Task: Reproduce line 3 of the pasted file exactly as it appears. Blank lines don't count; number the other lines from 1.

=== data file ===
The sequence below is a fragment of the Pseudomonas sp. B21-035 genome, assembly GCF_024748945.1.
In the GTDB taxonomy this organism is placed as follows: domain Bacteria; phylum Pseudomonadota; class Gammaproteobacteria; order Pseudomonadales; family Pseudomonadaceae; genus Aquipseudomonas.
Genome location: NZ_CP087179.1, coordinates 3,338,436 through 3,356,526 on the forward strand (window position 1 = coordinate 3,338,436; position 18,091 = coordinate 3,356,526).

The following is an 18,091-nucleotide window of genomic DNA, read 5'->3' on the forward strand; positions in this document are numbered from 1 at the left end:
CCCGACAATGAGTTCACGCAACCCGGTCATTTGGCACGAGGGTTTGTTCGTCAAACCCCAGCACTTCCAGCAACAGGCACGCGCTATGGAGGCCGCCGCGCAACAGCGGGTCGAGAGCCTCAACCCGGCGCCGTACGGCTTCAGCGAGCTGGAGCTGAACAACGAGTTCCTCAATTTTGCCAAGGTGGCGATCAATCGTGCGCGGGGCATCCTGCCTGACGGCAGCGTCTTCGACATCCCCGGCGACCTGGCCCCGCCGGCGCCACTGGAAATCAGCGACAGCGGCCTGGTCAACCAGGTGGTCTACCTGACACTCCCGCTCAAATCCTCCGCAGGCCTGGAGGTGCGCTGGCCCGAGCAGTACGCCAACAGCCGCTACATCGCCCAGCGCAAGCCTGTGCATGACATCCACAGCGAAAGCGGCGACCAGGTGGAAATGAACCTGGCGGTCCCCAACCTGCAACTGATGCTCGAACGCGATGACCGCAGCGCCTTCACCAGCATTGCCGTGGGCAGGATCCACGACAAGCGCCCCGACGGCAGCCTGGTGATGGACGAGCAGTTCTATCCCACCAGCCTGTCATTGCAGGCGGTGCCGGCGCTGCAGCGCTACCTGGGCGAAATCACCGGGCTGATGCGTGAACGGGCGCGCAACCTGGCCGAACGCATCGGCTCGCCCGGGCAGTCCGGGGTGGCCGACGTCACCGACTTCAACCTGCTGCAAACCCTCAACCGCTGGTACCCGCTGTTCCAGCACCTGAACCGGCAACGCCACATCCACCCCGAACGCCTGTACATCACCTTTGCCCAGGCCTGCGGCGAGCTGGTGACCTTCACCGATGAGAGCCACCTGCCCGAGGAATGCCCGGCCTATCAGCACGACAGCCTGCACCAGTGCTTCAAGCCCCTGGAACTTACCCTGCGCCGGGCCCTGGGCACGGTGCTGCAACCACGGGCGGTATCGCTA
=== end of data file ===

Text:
Genome location: NZ_CP087179.1, coordinates 3,338,436 through 3,356,526 on the forward strand (window position 1 = coordinate 3,338,436; position 18,091 = coordinate 3,356,526).